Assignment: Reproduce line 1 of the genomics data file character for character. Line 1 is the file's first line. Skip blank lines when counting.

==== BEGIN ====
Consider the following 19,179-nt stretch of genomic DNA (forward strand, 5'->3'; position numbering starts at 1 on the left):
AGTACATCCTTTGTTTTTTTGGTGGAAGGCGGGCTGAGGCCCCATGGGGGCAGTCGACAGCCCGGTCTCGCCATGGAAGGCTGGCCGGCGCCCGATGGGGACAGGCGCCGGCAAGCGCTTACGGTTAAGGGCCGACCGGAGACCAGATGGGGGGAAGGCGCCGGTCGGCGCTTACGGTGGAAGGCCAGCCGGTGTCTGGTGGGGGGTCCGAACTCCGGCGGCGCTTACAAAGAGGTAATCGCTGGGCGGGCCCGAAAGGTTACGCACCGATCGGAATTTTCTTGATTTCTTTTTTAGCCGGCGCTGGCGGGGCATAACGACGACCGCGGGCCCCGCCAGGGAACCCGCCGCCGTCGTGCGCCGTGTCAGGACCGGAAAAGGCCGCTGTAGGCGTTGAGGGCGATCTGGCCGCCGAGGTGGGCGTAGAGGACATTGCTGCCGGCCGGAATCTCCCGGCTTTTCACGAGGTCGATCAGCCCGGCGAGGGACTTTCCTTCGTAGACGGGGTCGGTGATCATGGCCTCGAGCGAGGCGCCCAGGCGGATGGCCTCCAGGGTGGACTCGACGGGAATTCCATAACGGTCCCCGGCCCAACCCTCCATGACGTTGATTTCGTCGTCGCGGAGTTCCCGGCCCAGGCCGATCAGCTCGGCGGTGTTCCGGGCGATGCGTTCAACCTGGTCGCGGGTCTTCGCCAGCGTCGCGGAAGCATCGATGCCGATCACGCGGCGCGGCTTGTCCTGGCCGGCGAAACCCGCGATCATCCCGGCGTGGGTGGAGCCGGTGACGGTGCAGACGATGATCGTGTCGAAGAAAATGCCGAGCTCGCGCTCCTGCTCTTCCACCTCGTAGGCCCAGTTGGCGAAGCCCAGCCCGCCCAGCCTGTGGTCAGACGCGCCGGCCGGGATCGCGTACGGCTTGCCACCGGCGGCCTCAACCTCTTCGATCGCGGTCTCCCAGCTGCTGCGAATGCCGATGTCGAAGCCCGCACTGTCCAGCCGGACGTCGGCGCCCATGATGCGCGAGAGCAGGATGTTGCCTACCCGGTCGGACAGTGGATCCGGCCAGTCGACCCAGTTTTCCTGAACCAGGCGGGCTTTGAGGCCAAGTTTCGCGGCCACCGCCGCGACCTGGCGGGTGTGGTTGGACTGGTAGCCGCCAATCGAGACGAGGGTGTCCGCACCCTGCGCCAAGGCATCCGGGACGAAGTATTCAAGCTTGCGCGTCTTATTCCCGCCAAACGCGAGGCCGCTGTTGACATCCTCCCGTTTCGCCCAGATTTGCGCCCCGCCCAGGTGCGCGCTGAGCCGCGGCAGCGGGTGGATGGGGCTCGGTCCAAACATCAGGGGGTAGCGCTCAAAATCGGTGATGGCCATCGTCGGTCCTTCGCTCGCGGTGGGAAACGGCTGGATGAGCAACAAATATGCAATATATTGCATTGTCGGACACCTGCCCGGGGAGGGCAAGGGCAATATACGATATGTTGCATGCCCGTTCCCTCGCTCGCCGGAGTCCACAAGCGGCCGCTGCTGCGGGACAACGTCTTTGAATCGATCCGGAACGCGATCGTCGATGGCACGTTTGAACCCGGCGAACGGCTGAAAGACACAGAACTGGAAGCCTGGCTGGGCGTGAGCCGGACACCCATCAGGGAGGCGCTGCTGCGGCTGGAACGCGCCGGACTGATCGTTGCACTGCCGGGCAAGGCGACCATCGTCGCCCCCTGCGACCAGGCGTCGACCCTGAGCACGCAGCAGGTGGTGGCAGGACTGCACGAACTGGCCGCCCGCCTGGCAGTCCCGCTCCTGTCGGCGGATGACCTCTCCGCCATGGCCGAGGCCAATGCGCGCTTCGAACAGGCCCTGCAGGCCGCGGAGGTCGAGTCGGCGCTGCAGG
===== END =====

Consider the following 19,179-nt stretch of genomic DNA (forward strand, 5'->3'; position numbering starts at 1 on the left):